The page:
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Katie David


Tue Apr 03, 2007 3:29 pm
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This is a very tough situation. If a teacher helps a child that is getting bullied more often then not it will make matters worse. When a bully picks out a child to bully most of the time it is a child that will not stand up for themselves. Middle school is definitly the worst age for it. There was a kid that played on my football team in middle school that ran to the teacher and snitched on a kid that was bullying him and some of his friends. When we went to practice that day before the coaches got down to the field the bully beat the snot out of that kid for going to the teacher. All the other children just stood in a circle and watched because they knew if they did anything they would be next. I think a teacher must consult with the student getting bullied before they cause them worse problems. Even though the child got ISS for bullying, the student was too afraid to say anything about getting beat up because he was afraid of that happening again. A teacher can be as descrete as possible but there is a very high risk in making matters worse.

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Adam Moore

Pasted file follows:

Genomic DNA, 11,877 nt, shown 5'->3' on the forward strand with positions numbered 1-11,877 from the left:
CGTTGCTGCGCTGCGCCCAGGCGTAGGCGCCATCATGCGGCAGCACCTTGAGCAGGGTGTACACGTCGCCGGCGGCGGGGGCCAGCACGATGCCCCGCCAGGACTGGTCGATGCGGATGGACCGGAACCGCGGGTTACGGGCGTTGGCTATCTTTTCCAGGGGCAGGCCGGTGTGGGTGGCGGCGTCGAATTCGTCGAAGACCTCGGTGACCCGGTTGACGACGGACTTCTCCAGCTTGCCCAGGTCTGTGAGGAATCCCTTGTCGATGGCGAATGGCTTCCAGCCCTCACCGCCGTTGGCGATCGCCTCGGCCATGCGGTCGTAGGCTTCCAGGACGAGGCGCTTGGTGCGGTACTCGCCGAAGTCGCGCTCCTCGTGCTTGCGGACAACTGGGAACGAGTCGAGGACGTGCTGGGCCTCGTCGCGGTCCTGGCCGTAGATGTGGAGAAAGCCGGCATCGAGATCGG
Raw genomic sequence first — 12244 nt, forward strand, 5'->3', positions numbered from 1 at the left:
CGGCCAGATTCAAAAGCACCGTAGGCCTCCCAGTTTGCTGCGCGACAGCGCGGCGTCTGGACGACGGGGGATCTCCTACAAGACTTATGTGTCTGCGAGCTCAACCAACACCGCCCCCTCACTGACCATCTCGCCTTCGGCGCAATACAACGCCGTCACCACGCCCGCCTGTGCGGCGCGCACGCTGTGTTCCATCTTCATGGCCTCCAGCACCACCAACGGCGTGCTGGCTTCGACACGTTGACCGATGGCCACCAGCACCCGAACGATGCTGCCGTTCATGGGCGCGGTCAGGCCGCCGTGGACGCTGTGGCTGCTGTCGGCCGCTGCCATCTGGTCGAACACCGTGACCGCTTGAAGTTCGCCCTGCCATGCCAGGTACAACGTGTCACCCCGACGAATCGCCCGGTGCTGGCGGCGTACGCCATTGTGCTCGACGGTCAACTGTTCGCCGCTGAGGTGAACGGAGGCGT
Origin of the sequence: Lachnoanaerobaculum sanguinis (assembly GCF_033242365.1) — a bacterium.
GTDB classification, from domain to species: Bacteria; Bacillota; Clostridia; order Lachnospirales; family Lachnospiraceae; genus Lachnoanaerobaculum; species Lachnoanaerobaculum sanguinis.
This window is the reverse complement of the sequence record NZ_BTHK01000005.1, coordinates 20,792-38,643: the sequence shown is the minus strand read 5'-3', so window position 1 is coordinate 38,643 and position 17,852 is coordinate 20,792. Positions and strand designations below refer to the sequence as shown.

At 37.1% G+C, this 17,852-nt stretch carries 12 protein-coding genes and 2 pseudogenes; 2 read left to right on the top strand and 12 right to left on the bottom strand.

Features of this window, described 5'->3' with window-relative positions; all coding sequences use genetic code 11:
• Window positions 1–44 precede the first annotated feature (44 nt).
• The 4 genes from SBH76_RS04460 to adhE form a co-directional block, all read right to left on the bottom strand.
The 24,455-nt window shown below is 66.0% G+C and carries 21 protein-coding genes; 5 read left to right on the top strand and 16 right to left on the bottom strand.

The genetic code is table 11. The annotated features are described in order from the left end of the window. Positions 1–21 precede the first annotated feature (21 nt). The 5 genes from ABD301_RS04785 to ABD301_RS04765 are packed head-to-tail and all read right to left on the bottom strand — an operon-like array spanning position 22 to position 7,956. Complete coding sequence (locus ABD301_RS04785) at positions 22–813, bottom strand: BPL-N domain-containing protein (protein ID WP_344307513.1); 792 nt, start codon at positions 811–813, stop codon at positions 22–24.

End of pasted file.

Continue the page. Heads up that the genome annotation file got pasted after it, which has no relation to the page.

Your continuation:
Wed Apr 04, 2007 10:14 am
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Well first off as a preventative measure the teacher needs to create a classroom community where the kids respect one another and know that it is not ok to bully. If one child is bullied and the rest know it's not ok, then a form of peer presure could be used in a positive way, then if it is with younger children I find that when children have to write an apology for what they did and why it was wrong it really makes them think about what they did.

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Susanne M Olson


Thu Apr 19, 2007 9:34 am
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I agree with Susanne, I think the classroom should squash the bullying attitude from the begining. Schools are supposed to be a safe environment, where students can learn without fear. Unforutnately, that is often not the case, and I think teachers must be aware of the issues students are dealing with, and present them with oppertunities to resolve them. Something like peer counseling or group discussions about how to handle a bully could be effective ways for students tocome together and figure out how to handle bullies in their own lives.

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-Allison Sawicki


Mon Apr 23, 2007 12:40 pm
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It would be ideal for the students to solve it themselves. It may be difficult for younger students to solve these problems because they have not developed the skills required to solve them. If the students cannot resolve the problem then I would step in and talk to the student being bullied and see how they felt about it. Once i have there confidence I may be able to offer com advice on how to deal with the bully. If that fails then I would have to talk to the bully, or depending on the age ofthe student, their parents.


Mon Apr 23, 2007 4:43 pm